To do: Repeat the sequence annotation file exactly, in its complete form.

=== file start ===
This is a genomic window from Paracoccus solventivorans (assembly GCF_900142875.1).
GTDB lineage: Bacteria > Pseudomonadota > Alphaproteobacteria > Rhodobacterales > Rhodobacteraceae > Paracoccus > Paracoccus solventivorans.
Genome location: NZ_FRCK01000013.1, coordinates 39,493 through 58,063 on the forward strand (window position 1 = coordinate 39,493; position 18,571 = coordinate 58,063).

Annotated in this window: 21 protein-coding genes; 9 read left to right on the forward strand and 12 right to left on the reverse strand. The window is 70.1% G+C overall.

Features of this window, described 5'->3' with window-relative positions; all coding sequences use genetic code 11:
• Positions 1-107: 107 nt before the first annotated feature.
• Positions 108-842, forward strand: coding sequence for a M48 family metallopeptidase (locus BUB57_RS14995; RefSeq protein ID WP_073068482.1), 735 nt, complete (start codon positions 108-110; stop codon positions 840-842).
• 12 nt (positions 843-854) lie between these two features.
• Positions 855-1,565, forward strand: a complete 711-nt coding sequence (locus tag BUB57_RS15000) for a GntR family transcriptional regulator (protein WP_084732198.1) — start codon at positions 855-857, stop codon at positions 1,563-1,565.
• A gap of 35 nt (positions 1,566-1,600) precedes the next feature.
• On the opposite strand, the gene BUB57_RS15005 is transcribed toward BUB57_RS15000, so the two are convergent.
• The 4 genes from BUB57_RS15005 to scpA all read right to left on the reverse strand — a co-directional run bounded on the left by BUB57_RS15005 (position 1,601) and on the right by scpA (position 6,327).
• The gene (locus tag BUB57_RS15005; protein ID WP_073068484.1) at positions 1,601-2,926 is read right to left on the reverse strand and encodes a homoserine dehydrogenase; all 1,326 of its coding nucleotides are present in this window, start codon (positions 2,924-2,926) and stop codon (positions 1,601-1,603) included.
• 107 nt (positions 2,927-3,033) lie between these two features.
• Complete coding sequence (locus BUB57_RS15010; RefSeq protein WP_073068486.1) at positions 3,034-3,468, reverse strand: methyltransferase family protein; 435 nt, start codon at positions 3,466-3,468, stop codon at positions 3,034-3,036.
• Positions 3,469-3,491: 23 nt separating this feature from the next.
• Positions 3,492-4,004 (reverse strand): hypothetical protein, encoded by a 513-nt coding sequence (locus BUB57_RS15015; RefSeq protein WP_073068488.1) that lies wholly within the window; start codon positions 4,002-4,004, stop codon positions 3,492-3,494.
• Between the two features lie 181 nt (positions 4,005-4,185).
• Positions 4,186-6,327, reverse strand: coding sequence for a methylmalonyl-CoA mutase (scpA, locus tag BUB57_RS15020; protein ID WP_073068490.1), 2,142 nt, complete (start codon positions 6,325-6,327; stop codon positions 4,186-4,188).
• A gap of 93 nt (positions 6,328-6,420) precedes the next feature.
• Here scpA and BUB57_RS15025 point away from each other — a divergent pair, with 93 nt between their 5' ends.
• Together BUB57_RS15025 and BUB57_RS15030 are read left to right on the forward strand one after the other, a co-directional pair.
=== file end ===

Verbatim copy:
This is a genomic window from Paracoccus solventivorans (assembly GCF_900142875.1).
GTDB lineage: Bacteria > Pseudomonadota > Alphaproteobacteria > Rhodobacterales > Rhodobacteraceae > Paracoccus > Paracoccus solventivorans.
Genome location: NZ_FRCK01000013.1, coordinates 39,493 through 58,063 on the forward strand (window position 1 = coordinate 39,493; position 18,571 = coordinate 58,063).

Annotated in this window: 21 protein-coding genes; 9 read left to right on the forward strand and 12 right to left on the reverse strand. The window is 70.1% G+C overall.

Features of this window, described 5'->3' with window-relative positions; all coding sequences use genetic code 11:
• Positions 1-107: 107 nt before the first annotated feature.
• Positions 108-842, forward strand: coding sequence for a M48 family metallopeptidase (locus BUB57_RS14995; RefSeq protein ID WP_073068482.1), 735 nt, complete (start codon positions 108-110; stop codon positions 840-842).
• 12 nt (positions 843-854) lie between these two features.
• Positions 855-1,565, forward strand: a complete 711-nt coding sequence (locus tag BUB57_RS15000) for a GntR family transcriptional regulator (protein WP_084732198.1) — start codon at positions 855-857, stop codon at positions 1,563-1,565.
• A gap of 35 nt (positions 1,566-1,600) precedes the next feature.
• On the opposite strand, the gene BUB57_RS15005 is transcribed toward BUB57_RS15000, so the two are convergent.
• The 4 genes from BUB57_RS15005 to scpA all read right to left on the reverse strand — a co-directional run bounded on the left by BUB57_RS15005 (position 1,601) and on the right by scpA (position 6,327).
• The gene (locus tag BUB57_RS15005; protein ID WP_073068484.1) at positions 1,601-2,926 is read right to left on the reverse strand and encodes a homoserine dehydrogenase; all 1,326 of its coding nucleotides are present in this window, start codon (positions 2,924-2,926) and stop codon (positions 1,601-1,603) included.
• 107 nt (positions 2,927-3,033) lie between these two features.
• Complete coding sequence (locus BUB57_RS15010; RefSeq protein WP_073068486.1) at positions 3,034-3,468, reverse strand: methyltransferase family protein; 435 nt, start codon at positions 3,466-3,468, stop codon at positions 3,034-3,036.
• Positions 3,469-3,491: 23 nt separating this feature from the next.
• Positions 3,492-4,004 (reverse strand): hypothetical protein, encoded by a 513-nt coding sequence (locus BUB57_RS15015; RefSeq protein WP_073068488.1) that lies wholly within the window; start codon positions 4,002-4,004, stop codon positions 3,492-3,494.
• Between the two features lie 181 nt (positions 4,005-4,185).
• Positions 4,186-6,327, reverse strand: coding sequence for a methylmalonyl-CoA mutase (scpA, locus tag BUB57_RS15020; protein ID WP_073068490.1), 2,142 nt, complete (start codon positions 6,325-6,327; stop codon positions 4,186-4,188).
• A gap of 93 nt (positions 6,328-6,420) precedes the next feature.
• Here scpA and BUB57_RS15025 point away from each other — a divergent pair, with 93 nt between their 5' ends.
• Together BUB57_RS15025 and BUB57_RS15030 are read left to right on the forward strand one after the other, a co-directional pair.